In anatomy, the rotator cuff or rotor cuff is the group of muscles and their tendons that act to stabilize the shoulder. The four muscles of the rotator cuff, along with the teres major and the deltoid, make up the six scapulohumeral (those that connect to the humerus and scapula and act on the glenohumeral joint) muscles of the human body.
The rotator cuff muscles are important in shoulder movements and in maintaining glenohumeral joint (shoulder joint) stability.
These muscles arise from the scapula and connect to the head of the humerus forming a cuff at the shoulder joint. They hold the head of the humerus in the small and shallow glenoid fossa of the scapula.
The glenohumeral joint is often likened to a golf ball (head of the humerus) sitting on a golf tee (glenoid fossa).
During abduction of the arm, the rotator cuff compresses the glenohumeral joint, a term known as concavity compression, in order to allow the large deltoid muscle to further elevate the arm. In other words, without the rotator cuff, the humeral head would ride up partially out of the glenoid fossa, lessening the efficiency of the deltoid muscle.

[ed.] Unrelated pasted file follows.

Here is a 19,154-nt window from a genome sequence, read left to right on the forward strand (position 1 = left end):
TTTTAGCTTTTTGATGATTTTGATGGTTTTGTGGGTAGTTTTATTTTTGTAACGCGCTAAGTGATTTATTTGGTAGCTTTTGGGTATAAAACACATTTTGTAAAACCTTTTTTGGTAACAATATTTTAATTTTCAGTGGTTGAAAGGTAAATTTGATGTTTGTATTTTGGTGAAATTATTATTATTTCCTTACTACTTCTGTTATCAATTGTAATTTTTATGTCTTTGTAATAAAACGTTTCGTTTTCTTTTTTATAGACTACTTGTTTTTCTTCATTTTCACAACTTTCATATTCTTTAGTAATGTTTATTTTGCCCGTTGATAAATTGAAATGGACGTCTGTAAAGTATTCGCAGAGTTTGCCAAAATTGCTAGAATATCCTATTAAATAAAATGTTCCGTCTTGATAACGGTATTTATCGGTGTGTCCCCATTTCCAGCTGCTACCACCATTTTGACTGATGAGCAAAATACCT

The rotator cuff is a group of four muscles and their tendons that wrap around the front, back, and top of the shoulder joint. These let the shoulder function through a wide range of motions. Stress on the shoulder may cause them to tear, which can make routine activities difficult and painful.
The anterior and posterior directions of the glenoid fossa are more susceptible to shear force perturbations as the glenoid fossa is not as deep relative to the superior and inferior directions.
The rotator cuff's contributions to concavity compression and stability vary according to their stiffness and the direction of the force they apply upon the joint.
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Last Updated: Sep 15, 2014